Flower structure and development in Pennantiaceae: Uncovering diversity of pseudomonomerous gynoecia in the basal grade of the order Apiales

Polina V. Karpunina, Kerry A. Ford, Alexei A. Oskolski, Maxim S. Nuraliev, Dmitry D. Sokoloff

Research output: Contribution to journalArticlepeer-review

2 Citations (Scopus)


Pseudomonomerous gynoecia with three (or four) carpels are unknown in the species-rich core group of Apiales, but this condition is shared by three species-poor families (Pennantiaceae, Torricelliaceae, Griseliniaceae) that form the basal grade of the order. Testing a hypothesis on the ancestral nature of carpel dimorphism in Apiales requires comparative data for all three lineages in this grade. We provide the first detailed description of flowers, including floral vasculature and gynoecium development, in a member of Pennantiaceae (Pennantia corymbosa). In contrast to many other Apiales, the inflorescence of Pennantia is paniculate and therefore has an unstable number of phyllomes in axes terminated by flowers. All phyllomes in the inflorescence are shifted onto lateral branches they subtend exhibiting recaulescence, a pattern that has not been reported elsewhere in Apiales. Plants are dioecious with functionally unisexual flowers. There are normally five stamens alternating with five petals. Anthers are present and produce pollen in stamens of male as well as female flowers, but ventral microsporangia are reduced in some anthers of female flowers. Anther morphology sometimes varies even among stamens of the same flower. Two types of synthecal anthers are recorded. Pollen dimorphism is confirmed: inaperturate pollen produced by stamens of female flowers supposedly acts as the only reward for pollinators in the absence of nectaries. The gynoecium of the female flower is syncarpous and pseudomonomerous: only one of three carpels is fertile. The gynoecium is initiated as three carpel primordia (future stigmas). One of them is smaller than the other two and occupies an alternistaminal (and antepetalous) position. The two large carpel primordia are located in the radii of stamens that are generally smaller (early in development) than the three other stamens. The carpel dimorphism is maintained at anthesis. The carpel with the smaller stigma is fertile, and those with larger stigmas are sterile. The carpels are congenitally united below the stigmas. The ovary is superior, unilocular (vs. inferior and plurilocular in Torricelliaceae and Griseliniaceae) and usually uniovulate with pendent ovule(s) inserted at the cross-zone level of the fertile carpel. As in most other Apiales, the short symplicate zone is sealed by postgenital fusion at anthesis and forms an internal compitum. The fertile carpel of the members of the basal grade of Apiales investigated so far is uniformly arranged in a petal radius. This is consistent with the idea that pseudomonomery is associated with stable patterns of flower groundplan in Apiales. Our data do not provide any clear structural or developmental evidence of independent origins of carpel dimorphism in Pennantiaceae, Torricelliaceae and Griseliniaceae.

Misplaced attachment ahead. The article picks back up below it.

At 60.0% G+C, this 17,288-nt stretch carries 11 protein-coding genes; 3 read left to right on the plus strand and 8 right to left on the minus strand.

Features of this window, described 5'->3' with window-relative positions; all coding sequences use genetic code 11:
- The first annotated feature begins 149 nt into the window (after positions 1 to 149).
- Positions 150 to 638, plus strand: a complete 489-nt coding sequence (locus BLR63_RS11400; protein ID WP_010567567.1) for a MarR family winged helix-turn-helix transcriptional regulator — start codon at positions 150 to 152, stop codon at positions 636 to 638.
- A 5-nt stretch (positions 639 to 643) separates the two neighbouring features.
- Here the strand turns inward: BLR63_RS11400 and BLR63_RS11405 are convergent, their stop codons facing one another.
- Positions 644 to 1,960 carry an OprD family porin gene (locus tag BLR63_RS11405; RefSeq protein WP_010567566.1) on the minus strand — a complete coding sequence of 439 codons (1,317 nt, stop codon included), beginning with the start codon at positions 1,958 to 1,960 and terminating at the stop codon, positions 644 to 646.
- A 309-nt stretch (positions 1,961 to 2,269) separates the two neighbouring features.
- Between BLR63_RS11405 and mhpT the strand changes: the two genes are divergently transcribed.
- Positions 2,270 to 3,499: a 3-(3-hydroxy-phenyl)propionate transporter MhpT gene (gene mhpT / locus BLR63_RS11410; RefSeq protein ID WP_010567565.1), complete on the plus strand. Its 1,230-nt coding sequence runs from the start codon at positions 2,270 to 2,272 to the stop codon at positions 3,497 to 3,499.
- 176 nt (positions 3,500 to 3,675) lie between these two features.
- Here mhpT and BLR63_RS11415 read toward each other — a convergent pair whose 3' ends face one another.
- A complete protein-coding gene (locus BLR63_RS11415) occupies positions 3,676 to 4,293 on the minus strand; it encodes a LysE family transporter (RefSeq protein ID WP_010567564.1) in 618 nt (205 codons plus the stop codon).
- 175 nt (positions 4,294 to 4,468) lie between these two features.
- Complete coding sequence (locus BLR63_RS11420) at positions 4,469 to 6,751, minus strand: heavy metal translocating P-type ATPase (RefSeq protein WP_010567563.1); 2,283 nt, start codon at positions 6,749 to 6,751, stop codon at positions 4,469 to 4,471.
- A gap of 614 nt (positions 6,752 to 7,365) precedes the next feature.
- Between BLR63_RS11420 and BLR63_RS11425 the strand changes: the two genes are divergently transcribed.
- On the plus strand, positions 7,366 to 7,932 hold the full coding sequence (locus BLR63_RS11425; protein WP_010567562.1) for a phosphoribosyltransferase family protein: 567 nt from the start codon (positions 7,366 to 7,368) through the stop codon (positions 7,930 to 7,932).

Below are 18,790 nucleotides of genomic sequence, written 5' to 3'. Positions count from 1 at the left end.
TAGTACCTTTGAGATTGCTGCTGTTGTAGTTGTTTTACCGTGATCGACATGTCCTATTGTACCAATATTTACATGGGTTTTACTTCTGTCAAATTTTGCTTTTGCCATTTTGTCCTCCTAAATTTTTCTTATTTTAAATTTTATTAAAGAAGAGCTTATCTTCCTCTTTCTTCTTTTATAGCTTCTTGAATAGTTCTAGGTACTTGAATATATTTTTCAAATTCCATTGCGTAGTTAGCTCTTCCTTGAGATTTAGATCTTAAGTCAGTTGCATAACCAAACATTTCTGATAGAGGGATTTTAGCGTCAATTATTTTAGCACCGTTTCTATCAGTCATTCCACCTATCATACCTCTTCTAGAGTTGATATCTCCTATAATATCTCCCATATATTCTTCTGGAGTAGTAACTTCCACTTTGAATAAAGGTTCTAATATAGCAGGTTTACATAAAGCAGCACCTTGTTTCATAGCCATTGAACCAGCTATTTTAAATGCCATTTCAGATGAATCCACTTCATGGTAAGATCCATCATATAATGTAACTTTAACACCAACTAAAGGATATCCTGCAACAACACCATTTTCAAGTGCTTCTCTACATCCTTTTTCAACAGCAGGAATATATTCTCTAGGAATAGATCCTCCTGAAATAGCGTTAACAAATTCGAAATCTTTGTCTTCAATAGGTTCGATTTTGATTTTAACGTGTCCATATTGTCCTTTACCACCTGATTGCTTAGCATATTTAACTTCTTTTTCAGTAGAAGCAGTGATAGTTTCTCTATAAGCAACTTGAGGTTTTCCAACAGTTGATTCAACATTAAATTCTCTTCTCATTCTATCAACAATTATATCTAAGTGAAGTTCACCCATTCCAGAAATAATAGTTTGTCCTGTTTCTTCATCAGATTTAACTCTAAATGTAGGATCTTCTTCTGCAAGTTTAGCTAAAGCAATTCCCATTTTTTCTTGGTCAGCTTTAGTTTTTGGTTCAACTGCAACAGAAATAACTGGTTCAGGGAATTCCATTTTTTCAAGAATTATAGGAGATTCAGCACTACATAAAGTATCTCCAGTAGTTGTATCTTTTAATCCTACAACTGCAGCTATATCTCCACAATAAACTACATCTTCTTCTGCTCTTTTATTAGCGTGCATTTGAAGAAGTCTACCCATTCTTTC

Original languageEnglish
Pages (from-to)131-164
Number of pages34
JournalBotanical Journal of the Linnean Society
Issue number2
Publication statusPublished - 1 Feb 2022


  • New Zealand
  • anatomy
  • carpel dimorphism
  • development
  • evolution
  • gynoecium
  • pollen dimorphism
  • pseudomonomery
  • recaulescence
  • vasculature

ASJC Scopus subject areas

  • Ecology, Evolution, Behavior and Systematics
  • Plant Science


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